What about me? Staff perspectives on the implementation of Intensive Mode of Delivery in an undergraduate science program.

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Research and Development in Higher Education: Curriculum Transformation Vol. 40

June, 2017, 455 pages
Published by
Ruth Walker & Simon Bedford
ISBN
978-0-9945546-6-6
Abstract 

Many academics are facing the challenge of poor student engagement, particularly in terms of lecture attendance beyond the first few weeks of semester, when numerous assessment items and other priorities vie for the students’ time. Some academics have found themselves addressing almost empty rooms by mid semester, despite their best efforts to offer a challenging and authentic classroom experience. This can be dispiriting, and has caused some teachers to introduce weekly in-class assessment items in an attempt to force attendance, only to compound the problem of over-assessment. This paper discusses an alternative approach to enhancing engagement, through the introduction of intensive mode delivery (IMD) in a third-year science unit at a large metropolitan university. The paper focuses on the staff experience, including the expectations, perceived benefits and challenges, the level of student engagement experienced, staff satisfaction and the overall effectiveness and efficiency of the delivery model. The results showed that despite some identified roadblocks and perceived difficulties, the teaching team had a strong preference for the intensive model over the standard delivery mode. Although student opinions were divided concerning their preferences, the staff were impressed by the students’ greater engagement, depth of learning and almost 100% attendance. The present findings will inform the design of learning experiences that are satisfying for both staff and students, and contribute to a growing body of knowledge about flexible delivery in Higher Education.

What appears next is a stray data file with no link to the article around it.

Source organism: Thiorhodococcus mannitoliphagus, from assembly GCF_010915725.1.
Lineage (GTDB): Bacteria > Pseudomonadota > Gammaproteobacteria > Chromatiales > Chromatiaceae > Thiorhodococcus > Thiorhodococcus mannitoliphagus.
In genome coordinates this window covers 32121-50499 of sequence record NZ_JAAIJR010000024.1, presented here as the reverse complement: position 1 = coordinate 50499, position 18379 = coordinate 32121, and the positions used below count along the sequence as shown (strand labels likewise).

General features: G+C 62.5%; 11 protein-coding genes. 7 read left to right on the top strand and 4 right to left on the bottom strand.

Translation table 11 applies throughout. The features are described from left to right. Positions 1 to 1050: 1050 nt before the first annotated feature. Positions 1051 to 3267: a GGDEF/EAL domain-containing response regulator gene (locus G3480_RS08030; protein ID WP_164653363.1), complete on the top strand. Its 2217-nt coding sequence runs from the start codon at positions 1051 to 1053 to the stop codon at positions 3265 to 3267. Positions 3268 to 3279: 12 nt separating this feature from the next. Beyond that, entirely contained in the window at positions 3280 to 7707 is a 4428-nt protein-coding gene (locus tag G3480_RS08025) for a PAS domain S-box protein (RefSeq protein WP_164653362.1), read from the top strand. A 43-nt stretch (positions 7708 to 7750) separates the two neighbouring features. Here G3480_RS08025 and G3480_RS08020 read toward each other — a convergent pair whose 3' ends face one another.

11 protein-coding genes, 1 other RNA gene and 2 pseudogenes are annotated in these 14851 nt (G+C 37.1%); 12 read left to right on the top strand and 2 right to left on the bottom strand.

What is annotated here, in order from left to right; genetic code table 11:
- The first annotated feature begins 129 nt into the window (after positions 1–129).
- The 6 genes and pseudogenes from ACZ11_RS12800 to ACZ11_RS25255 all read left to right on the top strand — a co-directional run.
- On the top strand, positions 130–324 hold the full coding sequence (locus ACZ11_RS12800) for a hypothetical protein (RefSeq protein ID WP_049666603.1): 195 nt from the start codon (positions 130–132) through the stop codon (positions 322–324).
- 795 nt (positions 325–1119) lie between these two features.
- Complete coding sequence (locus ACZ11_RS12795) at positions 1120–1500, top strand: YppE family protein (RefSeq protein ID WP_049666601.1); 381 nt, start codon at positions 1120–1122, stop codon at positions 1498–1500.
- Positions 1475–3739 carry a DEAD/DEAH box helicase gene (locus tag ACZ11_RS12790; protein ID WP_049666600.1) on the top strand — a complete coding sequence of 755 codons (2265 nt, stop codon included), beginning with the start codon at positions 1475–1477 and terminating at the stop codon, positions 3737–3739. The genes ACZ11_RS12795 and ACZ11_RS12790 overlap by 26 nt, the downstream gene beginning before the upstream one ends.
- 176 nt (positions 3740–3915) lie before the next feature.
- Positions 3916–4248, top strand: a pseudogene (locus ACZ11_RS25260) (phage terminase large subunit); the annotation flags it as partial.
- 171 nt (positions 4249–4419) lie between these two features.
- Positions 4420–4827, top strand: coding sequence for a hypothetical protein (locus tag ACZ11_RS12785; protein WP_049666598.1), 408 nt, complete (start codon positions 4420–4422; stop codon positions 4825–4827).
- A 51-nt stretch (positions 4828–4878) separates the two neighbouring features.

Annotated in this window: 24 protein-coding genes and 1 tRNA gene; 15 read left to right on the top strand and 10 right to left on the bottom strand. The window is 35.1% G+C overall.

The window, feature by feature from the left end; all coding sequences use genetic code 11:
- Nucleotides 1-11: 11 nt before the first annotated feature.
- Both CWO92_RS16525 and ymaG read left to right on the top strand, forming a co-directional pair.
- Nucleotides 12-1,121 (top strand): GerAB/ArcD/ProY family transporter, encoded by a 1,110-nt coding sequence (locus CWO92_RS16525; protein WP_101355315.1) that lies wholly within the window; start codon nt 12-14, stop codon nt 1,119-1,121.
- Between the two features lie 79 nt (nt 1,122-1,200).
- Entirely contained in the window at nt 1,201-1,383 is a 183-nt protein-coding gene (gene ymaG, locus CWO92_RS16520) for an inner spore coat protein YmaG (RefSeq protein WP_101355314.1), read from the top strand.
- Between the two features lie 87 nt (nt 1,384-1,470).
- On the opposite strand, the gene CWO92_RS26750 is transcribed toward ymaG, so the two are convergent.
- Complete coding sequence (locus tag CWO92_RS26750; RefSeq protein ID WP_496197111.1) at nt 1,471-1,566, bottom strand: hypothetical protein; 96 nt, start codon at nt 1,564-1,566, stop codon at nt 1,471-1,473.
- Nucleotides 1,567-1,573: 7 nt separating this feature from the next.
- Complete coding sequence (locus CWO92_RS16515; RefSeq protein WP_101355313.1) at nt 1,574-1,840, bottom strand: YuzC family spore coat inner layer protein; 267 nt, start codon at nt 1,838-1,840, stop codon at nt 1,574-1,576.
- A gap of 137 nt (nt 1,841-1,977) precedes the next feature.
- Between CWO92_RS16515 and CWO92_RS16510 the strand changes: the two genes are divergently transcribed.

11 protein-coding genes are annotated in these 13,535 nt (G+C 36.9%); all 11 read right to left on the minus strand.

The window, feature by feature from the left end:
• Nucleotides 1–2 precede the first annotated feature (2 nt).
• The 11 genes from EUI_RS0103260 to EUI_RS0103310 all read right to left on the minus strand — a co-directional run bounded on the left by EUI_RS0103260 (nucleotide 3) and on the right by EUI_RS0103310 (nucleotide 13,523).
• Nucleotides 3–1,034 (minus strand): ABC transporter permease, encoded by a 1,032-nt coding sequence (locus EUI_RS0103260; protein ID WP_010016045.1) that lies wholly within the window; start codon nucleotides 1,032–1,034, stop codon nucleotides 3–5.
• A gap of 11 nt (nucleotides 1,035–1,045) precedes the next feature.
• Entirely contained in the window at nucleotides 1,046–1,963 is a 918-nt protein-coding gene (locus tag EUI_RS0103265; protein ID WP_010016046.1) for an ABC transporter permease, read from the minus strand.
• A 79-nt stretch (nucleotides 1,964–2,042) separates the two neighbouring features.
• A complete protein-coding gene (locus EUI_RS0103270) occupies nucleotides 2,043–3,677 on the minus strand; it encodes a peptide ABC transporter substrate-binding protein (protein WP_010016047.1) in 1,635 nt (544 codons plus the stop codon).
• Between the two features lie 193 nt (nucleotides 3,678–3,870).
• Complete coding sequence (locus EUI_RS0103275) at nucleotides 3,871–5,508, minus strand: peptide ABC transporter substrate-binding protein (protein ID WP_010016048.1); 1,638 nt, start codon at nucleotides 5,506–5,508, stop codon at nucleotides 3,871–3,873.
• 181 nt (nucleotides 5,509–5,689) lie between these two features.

Keywords: Intensive mode of delivery, science, blended learning

What about me? Staff perspectives on the implementation of Intensive Mode of Delivery in an undergraduate science program.

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Czaplinski, I., Sillence, M., Parsons, S., de Laat, M., Devine, C., Phillips, M., Fyfield, B. & Boman, M.